Five MLB Storylines Of Teams On The Way Up Here At The Start Of May

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The 2021 Major League Baseball season has gotten off to a fun start for many. From the budding rivalry between two west foes in the Los Angeles market, the Dodgers and Padres, to the rebirth of teams like the Red Sox and Phillies, there are plenty of great early storylines around the league.

Today we give you five feel-good storylines from around the Majors as teams try to contend in their respective divisions.

1. The NL West

In this five-team division, there are four teams currently within 2.5 games of each other, making it a tight race just about every night that there’s a divisional showdown.

The Dodgers, who won the World Series a year ago, along with the Padres, who are up and coming with a number of offseason roster moves, appear to be the cream of the crop at this point.

That doesn’t mean that the San Francisco Giants (who are currently in 1st with a mark of 18-12) can’t be overlooked. Then there are the Arizona Diamondbacks, who are in fourth in the division with a mark of 15-14, sitting 2.5 back of the Giants for the NL West divisional lead.

2. Enjoy It While You Can

While MLB has taken on a sense of normalcy by scheduling a 162-game season, we will all likely have a much better idea by October where the league stands about the start of the 2022 season.

The looming expiration of the Collective Bargaining Agreement has everyone on edge, and frankly, fans of Major League Baseball deserve better.

It’s not a stretch for the sides to sit down and work this all out so that 2022 can move on like a normal season. It’s also likely that any chatter between the two sides WON’T happen at all, and there will be a lot of tears shed by fans as they sit back and wait for the sides to get things settled.

It was just last summer when the sides were finally able to get on the same page, and the season, despite being just 60 days, brought out a new set to rules that now have to be reconsidered.

In baseball, everything is always easier said than done.

3. Bieber on Fire

Cleveland Indians ace Shane Bieber is off to another tremendous start in 2021, leading the American League in strikeouts (68). He has six quality starts (tied with Kyle Gibson of Texas), and he’s 3-2 with a solid 2.76 ERA.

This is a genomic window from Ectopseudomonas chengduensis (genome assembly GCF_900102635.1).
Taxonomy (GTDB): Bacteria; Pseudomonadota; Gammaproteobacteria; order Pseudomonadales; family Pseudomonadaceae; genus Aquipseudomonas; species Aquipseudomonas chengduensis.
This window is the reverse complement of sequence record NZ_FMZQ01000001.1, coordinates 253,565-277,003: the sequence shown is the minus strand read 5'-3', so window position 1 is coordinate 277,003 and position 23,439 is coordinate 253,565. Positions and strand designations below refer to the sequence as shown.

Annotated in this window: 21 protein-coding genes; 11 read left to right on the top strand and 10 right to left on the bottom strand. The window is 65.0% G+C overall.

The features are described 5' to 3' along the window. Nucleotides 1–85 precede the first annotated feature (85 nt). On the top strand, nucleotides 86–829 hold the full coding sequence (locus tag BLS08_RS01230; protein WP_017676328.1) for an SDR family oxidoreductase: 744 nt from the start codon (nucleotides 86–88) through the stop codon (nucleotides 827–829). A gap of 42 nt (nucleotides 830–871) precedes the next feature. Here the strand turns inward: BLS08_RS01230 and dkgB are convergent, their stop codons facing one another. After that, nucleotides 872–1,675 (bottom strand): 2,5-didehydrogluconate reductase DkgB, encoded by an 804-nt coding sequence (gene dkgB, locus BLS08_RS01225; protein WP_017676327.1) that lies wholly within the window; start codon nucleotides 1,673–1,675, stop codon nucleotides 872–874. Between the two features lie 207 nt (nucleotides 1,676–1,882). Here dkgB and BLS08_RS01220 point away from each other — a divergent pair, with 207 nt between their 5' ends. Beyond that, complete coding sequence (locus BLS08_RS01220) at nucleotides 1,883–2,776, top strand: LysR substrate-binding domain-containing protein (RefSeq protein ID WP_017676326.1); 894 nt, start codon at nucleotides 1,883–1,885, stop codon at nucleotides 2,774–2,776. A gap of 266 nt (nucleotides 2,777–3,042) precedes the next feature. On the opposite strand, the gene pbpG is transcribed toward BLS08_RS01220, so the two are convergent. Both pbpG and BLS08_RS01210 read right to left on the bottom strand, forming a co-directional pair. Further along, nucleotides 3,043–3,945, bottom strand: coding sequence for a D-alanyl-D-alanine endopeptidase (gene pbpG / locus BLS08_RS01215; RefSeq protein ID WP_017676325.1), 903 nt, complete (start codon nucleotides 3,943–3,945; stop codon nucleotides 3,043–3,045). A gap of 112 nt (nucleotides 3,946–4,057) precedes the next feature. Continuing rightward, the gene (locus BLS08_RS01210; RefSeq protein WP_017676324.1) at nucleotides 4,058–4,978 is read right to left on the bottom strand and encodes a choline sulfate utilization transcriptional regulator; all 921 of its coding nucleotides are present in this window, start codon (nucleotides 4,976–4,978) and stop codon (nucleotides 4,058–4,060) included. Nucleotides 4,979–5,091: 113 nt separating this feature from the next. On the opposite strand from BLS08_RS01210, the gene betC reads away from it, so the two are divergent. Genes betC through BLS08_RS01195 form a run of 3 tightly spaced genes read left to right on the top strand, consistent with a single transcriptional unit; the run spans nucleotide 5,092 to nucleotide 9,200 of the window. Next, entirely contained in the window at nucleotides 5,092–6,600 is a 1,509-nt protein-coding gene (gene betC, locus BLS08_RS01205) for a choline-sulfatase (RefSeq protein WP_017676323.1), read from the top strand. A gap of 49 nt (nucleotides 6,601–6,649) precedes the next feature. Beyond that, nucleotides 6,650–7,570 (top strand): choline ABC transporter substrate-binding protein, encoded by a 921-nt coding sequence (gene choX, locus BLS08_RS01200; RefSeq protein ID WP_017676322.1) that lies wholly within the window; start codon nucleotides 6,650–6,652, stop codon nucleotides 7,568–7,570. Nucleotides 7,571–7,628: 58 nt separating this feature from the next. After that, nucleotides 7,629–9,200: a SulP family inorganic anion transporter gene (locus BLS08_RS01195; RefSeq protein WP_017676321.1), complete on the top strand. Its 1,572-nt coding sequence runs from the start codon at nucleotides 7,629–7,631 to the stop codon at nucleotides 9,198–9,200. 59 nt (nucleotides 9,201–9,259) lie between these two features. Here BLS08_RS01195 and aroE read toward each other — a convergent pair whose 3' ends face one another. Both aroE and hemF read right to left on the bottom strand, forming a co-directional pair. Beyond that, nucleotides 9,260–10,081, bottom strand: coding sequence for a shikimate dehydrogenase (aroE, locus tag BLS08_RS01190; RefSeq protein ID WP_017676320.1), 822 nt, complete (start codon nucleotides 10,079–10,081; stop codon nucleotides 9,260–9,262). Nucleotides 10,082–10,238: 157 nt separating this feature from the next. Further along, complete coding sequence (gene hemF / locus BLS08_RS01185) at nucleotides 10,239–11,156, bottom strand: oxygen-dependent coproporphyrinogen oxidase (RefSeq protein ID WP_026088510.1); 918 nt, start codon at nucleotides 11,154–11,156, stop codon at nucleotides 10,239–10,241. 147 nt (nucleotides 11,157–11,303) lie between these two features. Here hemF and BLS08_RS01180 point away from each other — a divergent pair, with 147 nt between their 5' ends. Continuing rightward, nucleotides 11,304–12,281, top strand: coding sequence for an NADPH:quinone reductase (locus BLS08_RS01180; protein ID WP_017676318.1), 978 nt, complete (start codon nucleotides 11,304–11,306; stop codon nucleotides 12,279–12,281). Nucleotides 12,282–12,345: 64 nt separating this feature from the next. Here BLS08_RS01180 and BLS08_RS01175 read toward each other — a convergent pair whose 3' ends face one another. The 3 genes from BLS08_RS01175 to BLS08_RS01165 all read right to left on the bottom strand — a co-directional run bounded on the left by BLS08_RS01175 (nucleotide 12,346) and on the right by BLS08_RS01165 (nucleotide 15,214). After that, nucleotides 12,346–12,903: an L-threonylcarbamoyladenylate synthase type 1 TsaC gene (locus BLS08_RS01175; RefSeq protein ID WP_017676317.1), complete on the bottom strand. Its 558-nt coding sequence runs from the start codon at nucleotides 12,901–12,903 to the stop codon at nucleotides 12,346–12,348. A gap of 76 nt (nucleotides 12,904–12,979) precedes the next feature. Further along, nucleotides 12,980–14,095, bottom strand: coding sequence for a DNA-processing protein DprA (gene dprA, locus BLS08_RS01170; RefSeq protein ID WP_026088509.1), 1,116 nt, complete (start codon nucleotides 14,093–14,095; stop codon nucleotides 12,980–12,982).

Bieber has been excellent, just like he was when he came out of nowhere in the 2020 campaign and eventually took home the AL Cy Young award.

The 25-year-old doesn’t have the same rotation with Mike Clevinger and others behind him like he did a year ago, but he still competes on a nightly basis and comes out and does whatever he can to record outs.

Bieber has been a great story the last two years for Cleveland, and at 25, he should have a long career ahead of him.

4. A Couple Afterthoughts Have Stepped Up

Two teams, one from the NL and one from the AL, have actually played a lot better than many predicted they would.

Now before you go putting down deposits on postseason tickets, know that the Boston Red Sox and Pittsburgh Pirates have a LONG way to go before they are a true challenge to the top teams in their respective divisions.

The Red Sox are 18-12, and right now they are 2.5 games up on both the Yankees and Rays in the always tight AL East.

Moving over to the NL Central, one team that no one could have imagined competing is the Pittsburgh Pirates, who sit in last place but are just three games under .500 at 13-16.

Both these teams still have a lot of growing pains to deal with over the last five months of the season, but they are playing ‘over’ their heads thus far and should be proud of their efforts in the first month and a half of the regular season.

5. Give Them Credit

The Toronto Blue Jays are .500 28 games into the 2021 season, sitting at 14-14 after a short season in 2020 in which they went 32-28, four games over .500.

This season, the Jays seem more focused, and the team did get the good news on Wednesday that they will move out of Dunedin, Florida, where they have played their ‘home’ games from the start of the season. They will now move closer to home, returning to Buffalo’s renovated Sahlen Field.

The first home series for the Jays will start with a five-game homestand against the Miami Marlins and Houston Astros, according to reports.

The Jays could’ve simply blamed their circumstances if they’d slipped up, but instead they’ve been competitive, playing exactly .500 baseball about 30 games into 2021.

Let’s see whether the Jays can maintain their success, or if they are doomed to failure, especially if they have to keep playing their games on the ‘road’ in 2021.

Written by Matt Loede

Matt has been a part of the Cleveland Sports landscape working in the media since 1994 when he graduated from broadcasting school. His coverage beats include the Cleveland Indians, Cleveland Browns and Cleveland Cavaliers. He's written three books, and won the "2020 AP Sports Stringer Lifetime Service Award."

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